Similarly, CTmin differed significantly across predator and prey types (χ2 = 233.63, df = 11, p < 0.001) (Fig. 1b). Among predators, the notonectid E. chinai exhibited the greatest cold tolerance (lowest CTmin temperature) compared to the other species, with CTmin significantly lower than L. falcifera or A. sardea. For prey, responses were inconsistent among species considering instar stage. For first instars, CTmin values were always statistically similar, whilst for second–third and fourth instars Cx. pipiens CTmin was the highest, and significantly higher than An. quadriannulatus. Within prey species, first instar stages consistently exhibited significantly higher cold tolerance (lower CTmin), except between the first and second–third instars of An. quadriannulatus (Fig. 1b). Accordingly, in contrast to CTmax, cold tolerance mismatches between predators and prey tended to be greatest for early instars.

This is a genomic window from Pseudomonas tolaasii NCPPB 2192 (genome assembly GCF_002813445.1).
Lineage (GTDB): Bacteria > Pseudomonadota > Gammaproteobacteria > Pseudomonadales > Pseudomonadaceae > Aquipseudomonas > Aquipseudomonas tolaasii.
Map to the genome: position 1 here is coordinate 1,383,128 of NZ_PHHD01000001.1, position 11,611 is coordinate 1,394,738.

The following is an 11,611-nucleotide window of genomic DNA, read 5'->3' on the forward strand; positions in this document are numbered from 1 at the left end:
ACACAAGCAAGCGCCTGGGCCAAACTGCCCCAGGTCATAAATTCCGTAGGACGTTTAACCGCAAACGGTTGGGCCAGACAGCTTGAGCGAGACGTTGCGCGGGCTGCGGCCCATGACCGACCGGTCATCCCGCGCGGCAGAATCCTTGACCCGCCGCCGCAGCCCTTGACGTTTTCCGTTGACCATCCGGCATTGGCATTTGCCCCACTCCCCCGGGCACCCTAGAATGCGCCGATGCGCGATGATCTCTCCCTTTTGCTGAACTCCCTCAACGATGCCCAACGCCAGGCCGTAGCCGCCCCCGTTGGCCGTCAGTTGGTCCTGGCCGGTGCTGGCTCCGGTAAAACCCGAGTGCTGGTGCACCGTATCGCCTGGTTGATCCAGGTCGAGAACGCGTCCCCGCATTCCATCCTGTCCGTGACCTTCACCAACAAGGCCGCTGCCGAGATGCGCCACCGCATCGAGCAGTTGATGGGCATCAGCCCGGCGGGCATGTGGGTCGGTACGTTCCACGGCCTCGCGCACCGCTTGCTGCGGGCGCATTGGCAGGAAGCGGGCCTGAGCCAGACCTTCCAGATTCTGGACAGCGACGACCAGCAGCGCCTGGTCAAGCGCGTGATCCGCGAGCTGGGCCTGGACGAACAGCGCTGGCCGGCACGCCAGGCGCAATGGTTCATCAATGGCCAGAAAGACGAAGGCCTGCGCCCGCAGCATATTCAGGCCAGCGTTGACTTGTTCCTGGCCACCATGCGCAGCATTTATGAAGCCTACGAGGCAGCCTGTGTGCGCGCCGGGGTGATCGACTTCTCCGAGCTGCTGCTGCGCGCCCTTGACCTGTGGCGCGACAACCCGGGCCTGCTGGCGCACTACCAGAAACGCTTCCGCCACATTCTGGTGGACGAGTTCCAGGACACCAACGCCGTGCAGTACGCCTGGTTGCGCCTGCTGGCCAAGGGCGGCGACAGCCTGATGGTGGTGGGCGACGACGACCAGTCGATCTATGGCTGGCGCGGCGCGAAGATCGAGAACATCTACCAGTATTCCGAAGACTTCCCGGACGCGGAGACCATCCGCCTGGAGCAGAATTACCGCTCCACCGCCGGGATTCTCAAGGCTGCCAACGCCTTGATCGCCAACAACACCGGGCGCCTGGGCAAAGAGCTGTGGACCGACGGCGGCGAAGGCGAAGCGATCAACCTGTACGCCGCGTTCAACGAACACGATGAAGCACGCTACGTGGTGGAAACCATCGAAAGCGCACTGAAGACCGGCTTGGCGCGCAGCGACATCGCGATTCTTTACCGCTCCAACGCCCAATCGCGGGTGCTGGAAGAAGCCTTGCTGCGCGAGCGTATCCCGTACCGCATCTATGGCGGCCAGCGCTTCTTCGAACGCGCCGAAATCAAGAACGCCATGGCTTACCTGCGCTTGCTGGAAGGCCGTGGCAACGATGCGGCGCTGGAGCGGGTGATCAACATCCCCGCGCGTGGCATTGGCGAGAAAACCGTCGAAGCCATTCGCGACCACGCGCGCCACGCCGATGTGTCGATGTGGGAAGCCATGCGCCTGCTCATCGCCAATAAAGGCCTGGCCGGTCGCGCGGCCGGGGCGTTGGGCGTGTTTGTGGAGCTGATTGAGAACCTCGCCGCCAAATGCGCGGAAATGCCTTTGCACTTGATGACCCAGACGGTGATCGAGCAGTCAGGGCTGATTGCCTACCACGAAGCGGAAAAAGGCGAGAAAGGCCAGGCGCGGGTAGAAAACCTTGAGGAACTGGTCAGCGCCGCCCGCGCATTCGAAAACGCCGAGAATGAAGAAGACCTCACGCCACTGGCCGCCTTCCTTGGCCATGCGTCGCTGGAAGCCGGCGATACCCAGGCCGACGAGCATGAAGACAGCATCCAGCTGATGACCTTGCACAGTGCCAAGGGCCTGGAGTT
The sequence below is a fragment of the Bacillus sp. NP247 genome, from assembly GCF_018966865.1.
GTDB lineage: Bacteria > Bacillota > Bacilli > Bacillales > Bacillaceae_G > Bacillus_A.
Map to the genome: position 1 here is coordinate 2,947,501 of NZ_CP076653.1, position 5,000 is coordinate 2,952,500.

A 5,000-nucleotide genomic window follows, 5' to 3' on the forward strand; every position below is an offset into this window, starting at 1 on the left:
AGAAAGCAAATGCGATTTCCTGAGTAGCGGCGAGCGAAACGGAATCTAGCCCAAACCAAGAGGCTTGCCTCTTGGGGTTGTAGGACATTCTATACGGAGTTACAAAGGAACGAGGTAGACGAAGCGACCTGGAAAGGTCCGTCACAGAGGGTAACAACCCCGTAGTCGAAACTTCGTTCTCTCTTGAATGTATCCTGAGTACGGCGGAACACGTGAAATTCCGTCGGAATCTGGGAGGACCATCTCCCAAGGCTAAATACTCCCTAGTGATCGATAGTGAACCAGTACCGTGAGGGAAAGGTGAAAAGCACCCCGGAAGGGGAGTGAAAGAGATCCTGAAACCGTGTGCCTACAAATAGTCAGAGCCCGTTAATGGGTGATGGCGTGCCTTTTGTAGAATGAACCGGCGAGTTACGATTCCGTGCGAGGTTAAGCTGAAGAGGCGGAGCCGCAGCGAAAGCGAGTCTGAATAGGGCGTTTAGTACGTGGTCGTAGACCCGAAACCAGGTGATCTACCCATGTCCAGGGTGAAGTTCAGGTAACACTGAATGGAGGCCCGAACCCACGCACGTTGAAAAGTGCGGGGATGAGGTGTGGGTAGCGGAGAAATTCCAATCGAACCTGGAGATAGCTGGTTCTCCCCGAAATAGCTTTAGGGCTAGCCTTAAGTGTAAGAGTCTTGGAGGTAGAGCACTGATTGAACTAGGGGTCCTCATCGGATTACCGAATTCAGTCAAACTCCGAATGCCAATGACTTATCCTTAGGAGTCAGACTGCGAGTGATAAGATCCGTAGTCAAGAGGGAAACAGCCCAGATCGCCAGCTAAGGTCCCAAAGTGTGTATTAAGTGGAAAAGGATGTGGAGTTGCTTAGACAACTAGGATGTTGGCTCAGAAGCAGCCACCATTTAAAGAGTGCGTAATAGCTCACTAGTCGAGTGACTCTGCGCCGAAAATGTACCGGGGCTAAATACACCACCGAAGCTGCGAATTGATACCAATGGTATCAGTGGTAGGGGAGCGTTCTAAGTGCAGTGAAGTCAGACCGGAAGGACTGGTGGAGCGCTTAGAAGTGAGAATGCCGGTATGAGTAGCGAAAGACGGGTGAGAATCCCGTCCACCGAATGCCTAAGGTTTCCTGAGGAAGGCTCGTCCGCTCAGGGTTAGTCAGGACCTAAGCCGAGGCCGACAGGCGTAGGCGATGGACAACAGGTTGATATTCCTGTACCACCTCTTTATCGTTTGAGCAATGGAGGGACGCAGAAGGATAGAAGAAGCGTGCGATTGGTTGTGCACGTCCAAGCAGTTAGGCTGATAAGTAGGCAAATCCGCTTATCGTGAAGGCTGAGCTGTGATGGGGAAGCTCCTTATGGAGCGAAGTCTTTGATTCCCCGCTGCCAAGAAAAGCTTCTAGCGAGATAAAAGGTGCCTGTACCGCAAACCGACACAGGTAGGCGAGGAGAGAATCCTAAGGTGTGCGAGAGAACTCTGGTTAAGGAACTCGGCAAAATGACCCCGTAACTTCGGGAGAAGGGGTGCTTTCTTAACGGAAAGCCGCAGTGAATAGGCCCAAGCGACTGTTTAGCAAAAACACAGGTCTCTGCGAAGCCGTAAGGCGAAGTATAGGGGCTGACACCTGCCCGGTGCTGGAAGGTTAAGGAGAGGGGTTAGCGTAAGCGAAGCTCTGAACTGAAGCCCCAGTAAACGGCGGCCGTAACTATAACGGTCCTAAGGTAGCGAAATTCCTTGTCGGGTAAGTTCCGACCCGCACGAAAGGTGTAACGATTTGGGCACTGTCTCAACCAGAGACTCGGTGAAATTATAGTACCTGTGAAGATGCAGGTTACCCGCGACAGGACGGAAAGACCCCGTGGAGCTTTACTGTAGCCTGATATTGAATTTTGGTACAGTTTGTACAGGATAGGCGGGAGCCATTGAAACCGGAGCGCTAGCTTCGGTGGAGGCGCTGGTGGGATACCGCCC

The mean daily Thab obtained from the wet phases of the clay-lined and rock pool temporary wetland was 25.2 °C (minimum: 21.9 °C; maximum: 29.7 °C), and this was further used to determine the thermal breadths of mosquito predators and the larval prey (Table 1; Fig. 2). These results showed an overall trend of higher CTLs and wider thermal breadths for mosquito larval prey compared to their predators (Table 1). The notonectid E. chinai had the greatest thermal breadths compared to the other predator species at both temperature extremes. In turn, the WT of L. falcifera was narrower than that of A. sardea, but the same species (L. falcifera) exhibited a wider CT (Table 1). Amongst larval mosquitoes, Ae. aegypti always had wider WT thermal breadths at matched instar stages. For CT, Ae. aegypti had the greatest breadths for the first instar stage alone; second/third and fourth instar stages were greater than in Cx. pipiens, but lower than in An. quadriannulatus. For all species, first instar stages had a narrower WT, but broader CT than later instars. Generally, aside from first instars, An. quadriannulatus had a narrower thermal breadth for WT and a wider CT breadth than Cx. pipiens (Table 1). Enithares chinai was an exception among predators, with wider WT and CT that was more similar to several larval mosquito stages (Table 1).